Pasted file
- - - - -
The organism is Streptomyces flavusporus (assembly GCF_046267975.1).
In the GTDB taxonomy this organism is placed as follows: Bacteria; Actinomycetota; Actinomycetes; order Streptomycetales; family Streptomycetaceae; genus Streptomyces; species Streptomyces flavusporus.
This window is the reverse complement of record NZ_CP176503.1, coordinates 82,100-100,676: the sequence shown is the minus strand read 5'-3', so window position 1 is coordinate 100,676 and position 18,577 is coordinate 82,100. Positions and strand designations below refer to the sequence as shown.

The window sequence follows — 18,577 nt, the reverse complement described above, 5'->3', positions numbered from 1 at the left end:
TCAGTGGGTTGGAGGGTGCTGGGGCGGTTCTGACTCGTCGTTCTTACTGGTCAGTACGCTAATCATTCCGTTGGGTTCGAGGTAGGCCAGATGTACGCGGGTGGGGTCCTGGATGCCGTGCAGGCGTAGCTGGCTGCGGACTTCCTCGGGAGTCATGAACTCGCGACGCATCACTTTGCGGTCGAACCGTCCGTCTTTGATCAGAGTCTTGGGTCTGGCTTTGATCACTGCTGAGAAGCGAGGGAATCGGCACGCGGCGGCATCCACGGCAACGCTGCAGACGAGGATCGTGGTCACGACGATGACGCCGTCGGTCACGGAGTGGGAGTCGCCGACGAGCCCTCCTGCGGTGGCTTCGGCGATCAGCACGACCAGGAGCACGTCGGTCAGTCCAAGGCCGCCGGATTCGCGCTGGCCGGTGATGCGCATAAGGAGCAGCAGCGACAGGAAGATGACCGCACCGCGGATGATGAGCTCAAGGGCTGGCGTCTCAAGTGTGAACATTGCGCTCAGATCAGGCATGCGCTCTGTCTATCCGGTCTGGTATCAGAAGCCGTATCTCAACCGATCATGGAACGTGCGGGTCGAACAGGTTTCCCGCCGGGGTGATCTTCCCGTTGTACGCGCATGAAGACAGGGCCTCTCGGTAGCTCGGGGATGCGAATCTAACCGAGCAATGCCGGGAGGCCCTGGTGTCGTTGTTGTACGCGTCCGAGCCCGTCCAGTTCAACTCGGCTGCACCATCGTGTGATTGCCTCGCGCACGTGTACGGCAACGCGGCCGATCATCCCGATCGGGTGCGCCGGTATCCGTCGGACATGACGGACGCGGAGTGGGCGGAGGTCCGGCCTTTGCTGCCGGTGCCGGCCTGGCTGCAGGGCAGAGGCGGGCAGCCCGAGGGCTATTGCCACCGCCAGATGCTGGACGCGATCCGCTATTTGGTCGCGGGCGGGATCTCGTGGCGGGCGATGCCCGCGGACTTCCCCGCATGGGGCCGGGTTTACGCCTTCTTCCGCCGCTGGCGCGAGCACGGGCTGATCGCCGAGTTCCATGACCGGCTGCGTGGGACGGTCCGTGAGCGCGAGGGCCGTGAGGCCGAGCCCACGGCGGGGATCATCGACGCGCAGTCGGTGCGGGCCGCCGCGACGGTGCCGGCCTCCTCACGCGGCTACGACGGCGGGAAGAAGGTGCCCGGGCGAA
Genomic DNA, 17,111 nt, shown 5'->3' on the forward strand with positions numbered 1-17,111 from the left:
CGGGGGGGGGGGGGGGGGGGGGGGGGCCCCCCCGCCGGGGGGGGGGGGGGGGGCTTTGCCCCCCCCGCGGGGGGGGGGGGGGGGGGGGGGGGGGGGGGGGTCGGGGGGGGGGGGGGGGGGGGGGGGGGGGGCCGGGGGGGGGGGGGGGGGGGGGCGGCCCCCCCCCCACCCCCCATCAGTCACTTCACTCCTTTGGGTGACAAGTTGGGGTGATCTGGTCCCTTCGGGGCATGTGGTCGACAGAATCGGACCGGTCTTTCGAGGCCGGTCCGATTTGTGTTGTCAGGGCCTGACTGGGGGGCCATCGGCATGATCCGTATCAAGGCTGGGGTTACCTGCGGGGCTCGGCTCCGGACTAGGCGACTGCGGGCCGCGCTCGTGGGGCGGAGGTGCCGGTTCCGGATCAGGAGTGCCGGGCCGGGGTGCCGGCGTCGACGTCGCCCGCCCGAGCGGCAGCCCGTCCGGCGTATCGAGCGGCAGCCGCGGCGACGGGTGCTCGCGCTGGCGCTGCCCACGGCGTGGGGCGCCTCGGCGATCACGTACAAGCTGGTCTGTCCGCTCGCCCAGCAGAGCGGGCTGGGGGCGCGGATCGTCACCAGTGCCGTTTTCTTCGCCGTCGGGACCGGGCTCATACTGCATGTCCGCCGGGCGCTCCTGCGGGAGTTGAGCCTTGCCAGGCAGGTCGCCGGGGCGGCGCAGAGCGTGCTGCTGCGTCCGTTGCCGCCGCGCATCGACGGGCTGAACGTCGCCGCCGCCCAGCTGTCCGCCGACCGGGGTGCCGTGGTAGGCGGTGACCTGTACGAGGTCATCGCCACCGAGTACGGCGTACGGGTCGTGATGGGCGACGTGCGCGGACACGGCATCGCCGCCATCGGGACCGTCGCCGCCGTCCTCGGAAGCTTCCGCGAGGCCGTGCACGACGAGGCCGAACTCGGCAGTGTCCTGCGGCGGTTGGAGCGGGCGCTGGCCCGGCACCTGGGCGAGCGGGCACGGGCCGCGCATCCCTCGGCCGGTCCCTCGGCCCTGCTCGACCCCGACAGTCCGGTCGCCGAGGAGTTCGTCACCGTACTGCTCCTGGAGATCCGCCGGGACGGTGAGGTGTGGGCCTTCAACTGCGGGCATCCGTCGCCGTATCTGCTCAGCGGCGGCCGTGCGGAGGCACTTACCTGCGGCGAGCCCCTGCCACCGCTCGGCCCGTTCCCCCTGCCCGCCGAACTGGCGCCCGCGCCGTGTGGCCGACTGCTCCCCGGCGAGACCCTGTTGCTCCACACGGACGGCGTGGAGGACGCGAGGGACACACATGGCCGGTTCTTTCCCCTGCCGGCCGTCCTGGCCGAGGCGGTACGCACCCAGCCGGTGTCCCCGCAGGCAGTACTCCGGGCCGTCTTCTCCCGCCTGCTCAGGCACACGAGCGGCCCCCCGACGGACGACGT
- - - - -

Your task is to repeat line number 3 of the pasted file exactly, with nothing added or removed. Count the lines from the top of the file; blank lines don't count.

This window is the reverse complement of record NZ_CP176503.1, coordinates 82,100-100,676: the sequence shown is the minus strand read 5'-3', so window position 1 is coordinate 100,676 and position 18,577 is coordinate 82,100. Positions and strand designations below refer to the sequence as shown.